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WEG works fine when everyone is a Jedi (ex. I’ve played in several successful Tales of the Jedi-era campaigns) or everyone is a non-Jedi. But as soon as you have a mixed party things get obviously unbalanced.
A starting character doesn't really work well as a skilled Jedi. They end up about as powerful as a youngling in the prequel era. The character would need significant beefing up in their Force abilities to even equal the weakest Padawan we see.

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Basically I think the OP is asking for something more akin to the SWTOR treatment that gave the non-Force-classes sufficient edges in specific skills and equipment to actually go toe-to-toe with your average Jedi/Sith (not everyone is a Skywalker/Palpatine/Kenobi).
I was uncertain whether the OP was concerned with the Jedi eventually get too powerful or the Jedi start out far too weak side of the system.

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As it stands right now, you pay either 1 starting attribute die or 10 character points for the first 1D (attribute cost), but then only the number in front of the die CP for each additional pip (skill costs) and can pick a new Force power each time you gain a pip.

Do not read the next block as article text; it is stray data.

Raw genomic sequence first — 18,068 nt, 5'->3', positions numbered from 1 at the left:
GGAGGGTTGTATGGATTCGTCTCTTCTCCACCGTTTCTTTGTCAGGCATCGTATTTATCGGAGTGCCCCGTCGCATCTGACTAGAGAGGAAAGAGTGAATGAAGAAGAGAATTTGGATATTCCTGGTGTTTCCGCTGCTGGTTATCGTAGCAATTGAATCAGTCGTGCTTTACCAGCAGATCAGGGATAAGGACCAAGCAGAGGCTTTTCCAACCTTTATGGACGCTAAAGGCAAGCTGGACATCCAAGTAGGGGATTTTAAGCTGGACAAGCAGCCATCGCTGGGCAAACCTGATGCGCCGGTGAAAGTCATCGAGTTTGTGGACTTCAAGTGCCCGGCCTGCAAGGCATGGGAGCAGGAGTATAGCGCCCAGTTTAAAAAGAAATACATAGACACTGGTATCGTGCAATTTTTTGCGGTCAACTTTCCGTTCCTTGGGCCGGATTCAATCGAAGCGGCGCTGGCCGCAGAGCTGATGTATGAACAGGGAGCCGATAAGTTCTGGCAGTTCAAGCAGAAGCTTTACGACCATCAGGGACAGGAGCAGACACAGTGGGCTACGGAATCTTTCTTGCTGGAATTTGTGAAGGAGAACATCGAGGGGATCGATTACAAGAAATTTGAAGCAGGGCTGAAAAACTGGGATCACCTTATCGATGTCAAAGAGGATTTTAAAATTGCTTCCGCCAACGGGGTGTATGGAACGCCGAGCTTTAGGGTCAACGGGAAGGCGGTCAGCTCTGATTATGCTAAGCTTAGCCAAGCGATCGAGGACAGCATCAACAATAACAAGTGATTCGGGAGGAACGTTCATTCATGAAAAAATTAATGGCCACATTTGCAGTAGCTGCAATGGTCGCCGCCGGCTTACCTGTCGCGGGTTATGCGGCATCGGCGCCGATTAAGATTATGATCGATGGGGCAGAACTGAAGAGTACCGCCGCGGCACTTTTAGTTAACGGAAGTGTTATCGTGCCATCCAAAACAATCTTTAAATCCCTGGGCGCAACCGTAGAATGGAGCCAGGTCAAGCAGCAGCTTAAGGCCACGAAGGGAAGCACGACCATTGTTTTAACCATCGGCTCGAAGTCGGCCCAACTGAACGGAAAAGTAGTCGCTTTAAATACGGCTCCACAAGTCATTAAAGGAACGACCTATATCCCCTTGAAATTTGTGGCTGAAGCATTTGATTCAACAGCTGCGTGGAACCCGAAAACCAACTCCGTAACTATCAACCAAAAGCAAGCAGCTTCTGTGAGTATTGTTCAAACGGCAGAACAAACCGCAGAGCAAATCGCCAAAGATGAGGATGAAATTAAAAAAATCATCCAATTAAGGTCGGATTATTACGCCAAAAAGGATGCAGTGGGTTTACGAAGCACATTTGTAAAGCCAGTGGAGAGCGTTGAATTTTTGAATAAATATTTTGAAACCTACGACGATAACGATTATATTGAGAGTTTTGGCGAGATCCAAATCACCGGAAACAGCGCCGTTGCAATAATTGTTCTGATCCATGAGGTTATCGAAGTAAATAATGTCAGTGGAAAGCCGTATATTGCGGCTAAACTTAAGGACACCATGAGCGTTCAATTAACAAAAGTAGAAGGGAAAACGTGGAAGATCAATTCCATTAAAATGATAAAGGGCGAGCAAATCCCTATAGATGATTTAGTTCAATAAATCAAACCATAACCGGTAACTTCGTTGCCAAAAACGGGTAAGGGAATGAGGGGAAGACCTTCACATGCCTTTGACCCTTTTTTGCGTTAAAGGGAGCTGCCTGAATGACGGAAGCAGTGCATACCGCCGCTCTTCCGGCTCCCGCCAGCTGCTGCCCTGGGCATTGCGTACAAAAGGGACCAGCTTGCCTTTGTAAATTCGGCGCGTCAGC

Jedi characters are very weak initially. 3D in Control and Sense (the highest starting level) doesn't even let you reliably and safely use a light saber. Paying one starting attribute die for each of the three Force abilities is a significant offset to Force skills. But if played long enough to grow into their abilities in the Force they do tend to end up more powerful. It's not unlike wizards in OD&D.

You're right though that paying 10 character points* to learn to use the Force is a very low cost, which in the RAW is only balanced out by story or other non-character point offsets and by the time needed to train. From a min-max, power-gamer perspective it would make sense to start out with all your attribute dice and learn the Force abilities during play.

Also note that the 10 character point cost is in the 2R&E version. In the earlier 2E version the cost was 20 not 10 character points. The higher cost didn't eliminate the problem, but it helped.

We house ruled significantly higher costs for gaining Force abilities after character creation. The 20 CP cost was only for learning the last of the three Force abilities. Learning the second to the last ability cost twice that (40 CPs) and if you started play with no Force abilities, then gaining the first one cost 80 CPs in play. So to gain Control 1D, Sense 1D, and Alter 1D during play would cost a total of 140 character points.


It's a nitpick, but the cost to increase a skill from 3D to 11D is 156 character points. 190 CPs gets would get you from 3D to 12D with 1 CP left over. And yes, I created a lookup table to calculate such things. It let me figure out how many CPs different PCs had been awarded and had been used for skill and ability increases.